| Larry Bachus
(a.k.a. "The Pump Guy")
Last month, I wrote about a young reliability engineer at a petrochemical plant who is worried he might be transferred, or fired (Flow Control, January, page 36). The engineering VP told him to stop chasing vibrations and make the vibrations disappear. (To be perfectly honest, you can’t make vibrations disappear; vibrations can only be minimized to acceptable levels.)
There is a problem. The reliability engineer doesn’t know how to calm the vibrations because he doesn’t understand his pumps. Now balance this with another issue on the other side of the earth.
An engineering supervisor at a global consulting engineering firm in Europe wrote to ask, “What’s wrong with high suction pipe velocity leading to a pump, assuming the NPSH is met?” You might ask, “Shouldn’t an engineer (and supervisor) with a company that designs power plants know about liquid properties, velocity, and flow of water through pipes?
One of these engineers is the reliability team leader in a petrochemical plant. The other engineer is a supervisor in a design engineering firm. How did these engineers rise to their positions? How can they be leaders to mechanics, technicians, operators, and other engineers who clamor for leadership?
Most universities around the globe will graduate a mechanical engineer or chemical engineer in four years. One of the courses in the four-year curriculum is called Fluid Mechanics. Pumps and fluid behavior are covered in this course.
The typical Fluid Mechanics course runs for 13 to 16 weeks, depending on the university. The engineering student sits in the Fluid Mechanics classroom for three hours a week.
Both liquids and gases are fluids. Half the course is dedicated to the study of gas (including air) properties and the way a gas behaves. This is called aerodynamics. The other half of the course is dedicated to liquid properties and the way a liquid behaves in motion. This is called hydrodynamics.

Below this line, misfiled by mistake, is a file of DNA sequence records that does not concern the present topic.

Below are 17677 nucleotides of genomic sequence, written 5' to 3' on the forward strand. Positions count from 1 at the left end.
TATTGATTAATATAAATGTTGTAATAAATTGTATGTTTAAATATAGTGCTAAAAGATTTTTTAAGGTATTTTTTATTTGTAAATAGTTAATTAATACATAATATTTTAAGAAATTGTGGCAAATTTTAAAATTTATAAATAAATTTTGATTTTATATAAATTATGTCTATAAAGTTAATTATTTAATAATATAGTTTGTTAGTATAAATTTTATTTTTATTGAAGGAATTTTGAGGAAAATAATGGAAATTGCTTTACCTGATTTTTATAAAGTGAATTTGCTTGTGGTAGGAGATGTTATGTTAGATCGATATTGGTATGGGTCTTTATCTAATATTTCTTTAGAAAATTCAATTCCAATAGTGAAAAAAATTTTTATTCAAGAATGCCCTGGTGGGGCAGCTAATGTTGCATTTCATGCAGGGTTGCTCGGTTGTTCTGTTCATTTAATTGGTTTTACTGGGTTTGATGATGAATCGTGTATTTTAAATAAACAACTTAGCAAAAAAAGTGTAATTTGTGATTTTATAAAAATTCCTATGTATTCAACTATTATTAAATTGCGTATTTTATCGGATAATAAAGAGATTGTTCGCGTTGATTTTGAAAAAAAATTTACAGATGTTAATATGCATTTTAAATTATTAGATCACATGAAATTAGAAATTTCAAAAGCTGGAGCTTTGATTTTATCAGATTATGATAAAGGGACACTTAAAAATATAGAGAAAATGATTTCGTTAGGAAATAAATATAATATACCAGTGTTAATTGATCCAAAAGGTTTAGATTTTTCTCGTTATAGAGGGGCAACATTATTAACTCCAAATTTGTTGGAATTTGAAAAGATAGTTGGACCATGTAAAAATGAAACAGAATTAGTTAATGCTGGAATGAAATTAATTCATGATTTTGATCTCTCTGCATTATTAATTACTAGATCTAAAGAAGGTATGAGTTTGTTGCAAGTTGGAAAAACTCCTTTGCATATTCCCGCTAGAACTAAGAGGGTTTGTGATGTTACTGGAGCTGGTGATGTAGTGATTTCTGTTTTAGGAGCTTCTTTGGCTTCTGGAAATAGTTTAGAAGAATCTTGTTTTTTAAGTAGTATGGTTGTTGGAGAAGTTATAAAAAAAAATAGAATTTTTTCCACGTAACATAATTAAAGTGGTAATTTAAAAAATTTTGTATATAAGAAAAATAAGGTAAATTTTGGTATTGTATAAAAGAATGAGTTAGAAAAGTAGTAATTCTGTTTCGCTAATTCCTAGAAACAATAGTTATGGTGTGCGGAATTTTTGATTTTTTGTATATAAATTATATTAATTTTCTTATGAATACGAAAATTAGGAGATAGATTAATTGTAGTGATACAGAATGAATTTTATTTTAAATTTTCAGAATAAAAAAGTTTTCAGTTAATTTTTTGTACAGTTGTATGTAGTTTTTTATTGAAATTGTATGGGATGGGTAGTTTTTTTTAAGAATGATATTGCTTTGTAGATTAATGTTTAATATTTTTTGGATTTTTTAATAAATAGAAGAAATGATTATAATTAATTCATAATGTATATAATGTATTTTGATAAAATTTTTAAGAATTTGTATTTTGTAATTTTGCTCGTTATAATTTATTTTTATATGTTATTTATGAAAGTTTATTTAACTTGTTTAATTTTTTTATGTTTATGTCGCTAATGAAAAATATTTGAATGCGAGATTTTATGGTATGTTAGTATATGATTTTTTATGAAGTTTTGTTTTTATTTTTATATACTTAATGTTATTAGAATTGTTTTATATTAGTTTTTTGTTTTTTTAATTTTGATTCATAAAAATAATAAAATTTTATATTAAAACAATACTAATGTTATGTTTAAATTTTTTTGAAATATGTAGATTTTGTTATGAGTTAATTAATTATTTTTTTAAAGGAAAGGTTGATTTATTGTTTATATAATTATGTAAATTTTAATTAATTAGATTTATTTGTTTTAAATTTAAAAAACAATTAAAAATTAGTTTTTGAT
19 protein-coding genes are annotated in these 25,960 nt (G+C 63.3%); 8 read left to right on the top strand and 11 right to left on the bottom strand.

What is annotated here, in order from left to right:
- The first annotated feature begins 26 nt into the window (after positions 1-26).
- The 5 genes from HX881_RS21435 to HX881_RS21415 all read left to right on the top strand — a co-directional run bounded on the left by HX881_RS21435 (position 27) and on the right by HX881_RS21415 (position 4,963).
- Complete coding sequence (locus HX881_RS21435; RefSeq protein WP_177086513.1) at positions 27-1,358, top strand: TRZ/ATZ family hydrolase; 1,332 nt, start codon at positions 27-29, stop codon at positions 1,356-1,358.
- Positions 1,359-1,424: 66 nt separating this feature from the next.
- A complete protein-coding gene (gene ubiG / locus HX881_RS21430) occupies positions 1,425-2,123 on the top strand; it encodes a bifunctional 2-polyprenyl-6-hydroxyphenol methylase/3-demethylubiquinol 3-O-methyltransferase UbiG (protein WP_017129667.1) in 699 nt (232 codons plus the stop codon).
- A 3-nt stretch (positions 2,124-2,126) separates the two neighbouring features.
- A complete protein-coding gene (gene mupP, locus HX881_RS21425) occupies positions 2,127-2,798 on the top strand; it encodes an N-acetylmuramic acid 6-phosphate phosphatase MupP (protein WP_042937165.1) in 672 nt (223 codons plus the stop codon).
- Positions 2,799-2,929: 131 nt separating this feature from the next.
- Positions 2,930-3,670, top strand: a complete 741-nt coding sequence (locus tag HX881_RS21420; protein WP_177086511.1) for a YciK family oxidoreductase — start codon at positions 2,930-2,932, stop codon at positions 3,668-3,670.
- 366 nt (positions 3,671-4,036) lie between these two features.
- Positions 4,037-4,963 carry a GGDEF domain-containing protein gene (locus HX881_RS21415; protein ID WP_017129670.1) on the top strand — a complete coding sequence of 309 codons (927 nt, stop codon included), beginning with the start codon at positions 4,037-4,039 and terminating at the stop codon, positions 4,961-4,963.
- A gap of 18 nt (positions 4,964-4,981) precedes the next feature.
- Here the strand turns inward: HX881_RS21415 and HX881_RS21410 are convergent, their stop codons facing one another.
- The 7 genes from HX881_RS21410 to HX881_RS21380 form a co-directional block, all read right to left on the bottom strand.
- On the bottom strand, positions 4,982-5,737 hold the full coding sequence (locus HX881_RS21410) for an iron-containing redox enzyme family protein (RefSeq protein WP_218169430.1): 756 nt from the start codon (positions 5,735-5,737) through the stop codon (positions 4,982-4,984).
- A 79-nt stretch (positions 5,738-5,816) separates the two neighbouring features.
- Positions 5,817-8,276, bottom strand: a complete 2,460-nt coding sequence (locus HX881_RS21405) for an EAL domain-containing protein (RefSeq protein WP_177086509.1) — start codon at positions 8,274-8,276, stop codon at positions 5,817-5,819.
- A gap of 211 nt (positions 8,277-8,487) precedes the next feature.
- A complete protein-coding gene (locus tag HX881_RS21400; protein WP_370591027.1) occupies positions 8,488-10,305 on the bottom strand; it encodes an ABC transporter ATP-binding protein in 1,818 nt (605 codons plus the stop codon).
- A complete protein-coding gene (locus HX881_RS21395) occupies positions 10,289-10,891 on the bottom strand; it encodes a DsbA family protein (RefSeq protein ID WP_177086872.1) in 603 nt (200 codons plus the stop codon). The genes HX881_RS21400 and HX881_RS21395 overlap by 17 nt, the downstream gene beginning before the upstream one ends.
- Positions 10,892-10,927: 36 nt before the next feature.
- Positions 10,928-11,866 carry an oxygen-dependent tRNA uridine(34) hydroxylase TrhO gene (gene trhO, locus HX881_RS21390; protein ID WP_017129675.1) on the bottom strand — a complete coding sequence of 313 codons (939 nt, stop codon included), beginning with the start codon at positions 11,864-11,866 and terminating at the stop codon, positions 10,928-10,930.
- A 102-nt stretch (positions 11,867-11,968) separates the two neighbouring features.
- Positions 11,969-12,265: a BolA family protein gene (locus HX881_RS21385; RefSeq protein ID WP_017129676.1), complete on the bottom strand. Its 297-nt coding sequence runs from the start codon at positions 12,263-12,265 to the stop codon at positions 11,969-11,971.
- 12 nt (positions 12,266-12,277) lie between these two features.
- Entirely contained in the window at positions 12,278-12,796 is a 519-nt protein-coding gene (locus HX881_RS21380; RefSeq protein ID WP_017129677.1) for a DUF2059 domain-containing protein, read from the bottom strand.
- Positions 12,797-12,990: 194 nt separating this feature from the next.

So, the 16-week course only contains eight weeks of dedicated liquid behavior. This doesn’t mean eight weeks at eight hours per day. It means eight weeks at three hours per week. I took Fluid Mechanics in the Spring Semester of 1973. I went to class from 3 p.m. to 4 p.m. on Monday, Wednesday, and Friday. Although that was 40 years ago, the properties of water remain the same.
The professor will dedicate one or two classroom lectures (this means 1 hour, possibly 2 hours) to pumps. What can the professor say about pumps in an hour to students who might never have seen a pump or worked in heavy industry?
The professor talks about the development of pumps through history. The professor says the pump adds energy to a liquid. The professor quantifies the energy as either head (feet) or pressure (PSI) with the math to convert one into the other.
The professor reviews the design parameters (volute and impeller geometry, suction specific speed, NPSH, Affinity Laws, power consumption) important to pumps. The professor explains the difference between a positive-displacement pump and a centrifugal pump because some practicing engineers will have to select one or the other for an application at some point in the future. The professor shows a typical pump curve that contrasts head and flow.
The bell rings. The pump lecture ends. English or History class begins in five minutes in another building.
In the next Fluid Mechanics class, the professor lectures on how and why a vortex might form in the process of draining a tank. The pump lecture assumes its position on the back burner of the student’s mind and slowly fades out of memory.
Most mechanical and process engineering students graduate with a one or 2-hour lecture on pumps in a course called Fluid Mechanics. And this, people, is what most graduate mechanical engineers and process engineers know about their pumps.